Oliver Twist (or the Parish Boy’s Progress,) is an episodic story, published between 1837 and 1839 in the popular publication; ‘Bentley’s Miscellany’. Through popular culture the character of Oliver Twist has become an iconic image of childhood and synonymous with the appalling conditions faced by Victorian children. Oliver Twist is the novel’s protagonist, which is notable in itself, as Oliver Twist is the first novel in the English language to have a child at its centre throughout.
It is interesting that the perception that children should be seen and not heard was challenged by Dickens here by his very placing of a child in the centre of his novel.
Unlike Dickens’ other novels, however, this protagonist is not the narrator, as in Great Expectations and David Copperfield, instead a third person, adult narrator is used. By filtering Oliver’s vicissitudes through the perspective of an adult third-person narrator, Oliver’s plight is contextualised and Dickens compels the reader to read his tale as one that is emblematic of the fate of similar children in an unjust society.
Oliver “was all alone in a strange place; and we all know how chilled and desolate the best of us will feel in such a situation”. The narrator is championing Oliver’s cause, compelling us to be outraged, acting as a moral signpost for the reader. Indeed, the tone of the narrator’s voice is often aggressively emotive: “I wish some well fed philosopher, whose meat and drink turned to gall within him’ whose blood is ice, whose heart is iron; could have seen Oliver Twist clutching at the dainty viands that the dog had neglected.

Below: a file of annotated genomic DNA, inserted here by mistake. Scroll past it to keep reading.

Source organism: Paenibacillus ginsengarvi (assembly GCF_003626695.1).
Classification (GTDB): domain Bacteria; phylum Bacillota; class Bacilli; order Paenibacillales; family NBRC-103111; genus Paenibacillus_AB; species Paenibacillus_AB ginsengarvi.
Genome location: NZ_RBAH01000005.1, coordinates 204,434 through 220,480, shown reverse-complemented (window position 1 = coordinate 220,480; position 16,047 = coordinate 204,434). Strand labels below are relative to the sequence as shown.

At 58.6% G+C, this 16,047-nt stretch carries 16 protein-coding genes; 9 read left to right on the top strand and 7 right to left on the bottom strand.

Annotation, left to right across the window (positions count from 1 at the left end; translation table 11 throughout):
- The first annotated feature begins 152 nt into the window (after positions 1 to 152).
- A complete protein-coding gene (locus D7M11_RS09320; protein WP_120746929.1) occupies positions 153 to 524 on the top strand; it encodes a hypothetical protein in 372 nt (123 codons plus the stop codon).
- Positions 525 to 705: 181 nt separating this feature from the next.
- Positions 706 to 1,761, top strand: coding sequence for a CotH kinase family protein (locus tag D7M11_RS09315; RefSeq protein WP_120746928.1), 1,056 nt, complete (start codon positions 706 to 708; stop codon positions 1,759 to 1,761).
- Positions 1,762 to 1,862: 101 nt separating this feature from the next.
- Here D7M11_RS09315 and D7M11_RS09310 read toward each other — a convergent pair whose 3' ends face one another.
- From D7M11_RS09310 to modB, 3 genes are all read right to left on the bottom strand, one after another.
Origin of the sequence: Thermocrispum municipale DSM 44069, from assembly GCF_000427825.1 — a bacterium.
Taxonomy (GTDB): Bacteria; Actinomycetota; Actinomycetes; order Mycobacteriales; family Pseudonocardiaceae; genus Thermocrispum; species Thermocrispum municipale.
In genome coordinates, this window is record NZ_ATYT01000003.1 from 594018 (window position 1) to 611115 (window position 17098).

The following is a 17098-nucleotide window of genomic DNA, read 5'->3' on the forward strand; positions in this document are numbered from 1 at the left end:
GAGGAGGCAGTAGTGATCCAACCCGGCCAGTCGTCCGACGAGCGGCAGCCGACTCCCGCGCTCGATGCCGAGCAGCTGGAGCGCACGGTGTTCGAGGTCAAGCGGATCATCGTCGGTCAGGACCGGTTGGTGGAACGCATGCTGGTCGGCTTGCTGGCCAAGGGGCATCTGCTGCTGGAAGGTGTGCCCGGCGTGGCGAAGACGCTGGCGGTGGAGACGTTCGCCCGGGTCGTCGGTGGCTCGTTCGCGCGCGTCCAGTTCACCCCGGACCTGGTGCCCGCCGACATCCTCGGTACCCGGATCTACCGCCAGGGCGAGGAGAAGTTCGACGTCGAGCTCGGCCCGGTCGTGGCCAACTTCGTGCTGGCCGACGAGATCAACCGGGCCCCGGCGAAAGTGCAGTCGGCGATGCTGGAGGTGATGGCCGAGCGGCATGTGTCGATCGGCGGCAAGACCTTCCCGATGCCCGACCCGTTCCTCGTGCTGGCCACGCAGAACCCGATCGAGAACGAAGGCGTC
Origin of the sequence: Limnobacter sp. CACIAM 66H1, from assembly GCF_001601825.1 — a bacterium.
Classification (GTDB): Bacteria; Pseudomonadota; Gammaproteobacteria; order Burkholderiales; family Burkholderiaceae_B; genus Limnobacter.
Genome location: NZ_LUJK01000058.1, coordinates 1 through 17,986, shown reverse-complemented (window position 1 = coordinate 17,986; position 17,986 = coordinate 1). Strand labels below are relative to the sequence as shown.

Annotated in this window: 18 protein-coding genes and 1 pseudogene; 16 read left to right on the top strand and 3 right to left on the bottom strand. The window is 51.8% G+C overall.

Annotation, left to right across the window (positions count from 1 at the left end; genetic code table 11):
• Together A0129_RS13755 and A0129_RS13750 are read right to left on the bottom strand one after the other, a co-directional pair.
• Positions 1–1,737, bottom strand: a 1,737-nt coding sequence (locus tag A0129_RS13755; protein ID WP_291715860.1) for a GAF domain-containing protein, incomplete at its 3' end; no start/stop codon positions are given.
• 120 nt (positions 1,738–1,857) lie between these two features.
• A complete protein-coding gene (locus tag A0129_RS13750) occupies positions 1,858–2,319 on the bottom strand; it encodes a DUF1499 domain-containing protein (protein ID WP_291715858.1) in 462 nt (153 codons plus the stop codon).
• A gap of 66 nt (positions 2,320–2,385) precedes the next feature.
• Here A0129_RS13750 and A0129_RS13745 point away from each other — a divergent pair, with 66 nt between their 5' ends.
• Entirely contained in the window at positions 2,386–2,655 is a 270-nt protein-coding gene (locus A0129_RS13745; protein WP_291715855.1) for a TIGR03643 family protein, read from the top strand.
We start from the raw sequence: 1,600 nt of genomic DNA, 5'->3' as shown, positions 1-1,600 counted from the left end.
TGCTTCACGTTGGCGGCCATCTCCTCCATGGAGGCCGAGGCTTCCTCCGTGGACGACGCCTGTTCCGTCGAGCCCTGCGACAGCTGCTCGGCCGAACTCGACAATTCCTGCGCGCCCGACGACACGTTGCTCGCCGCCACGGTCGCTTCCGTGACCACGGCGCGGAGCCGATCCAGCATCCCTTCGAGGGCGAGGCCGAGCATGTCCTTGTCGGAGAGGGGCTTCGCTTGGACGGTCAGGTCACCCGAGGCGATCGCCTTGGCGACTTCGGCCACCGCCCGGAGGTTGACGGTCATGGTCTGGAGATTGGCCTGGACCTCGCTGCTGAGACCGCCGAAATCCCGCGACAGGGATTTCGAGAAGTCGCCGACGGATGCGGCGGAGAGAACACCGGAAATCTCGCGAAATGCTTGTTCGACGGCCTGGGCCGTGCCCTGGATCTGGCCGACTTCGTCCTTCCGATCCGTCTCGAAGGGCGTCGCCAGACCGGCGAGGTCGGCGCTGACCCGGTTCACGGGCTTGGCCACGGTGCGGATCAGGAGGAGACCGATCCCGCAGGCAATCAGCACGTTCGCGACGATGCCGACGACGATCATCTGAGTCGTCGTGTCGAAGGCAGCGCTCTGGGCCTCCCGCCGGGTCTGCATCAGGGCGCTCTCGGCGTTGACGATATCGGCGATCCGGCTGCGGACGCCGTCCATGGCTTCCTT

I wish he could have witnessed the horrible avidity with which Oliver tore the bits asunder with all the ferocity of famine. ” The word famine would have been particularly resonant to the Victorian reading public who had been besieged in the popular press by lurid tales of the Bengali famine which occurred for twenty five years from 1800, during which time a million people starved. At other points in the novel the narrator adopts a satirical tone to underscore the abuse of children, waspishly describing the behaviour of the authorities as “magnanimous and humane” and mocking the “tender mercies of Churchwardens and overseers.
” Another effect of Dickens adopting a third person omniscient narrator whose adult standard-English voice encloses and contains the direct speech of the children’s idiomatic expressions in the novel is to replicate the control of adults over children in Victorian society. For example : “Toor rul lol loo, gammon and spinnage, the frog he wouldn’t, and high cockolorum,” said the Dodger: with a slight grin on his countenance”. The novel shows how children’s voices are silenced and that society punishes children who speak out and challenge.
It’s significant that it is Oliver’s vocalising, his famous asking for more, that leads to punishment. Dickens’ portrayal of childhood is inextricably linked to his expose of Victorian society’s neglect of children and the callous institutions in place to deal with the problems of poverty. Dickens used his novels as a seditious vehicle for criticising Victorian society’s various social ills. Dickens exposed the hypocrisy of a society which idolised and sentimentalised children whilst simultaneously institutionalising abuse and neglect.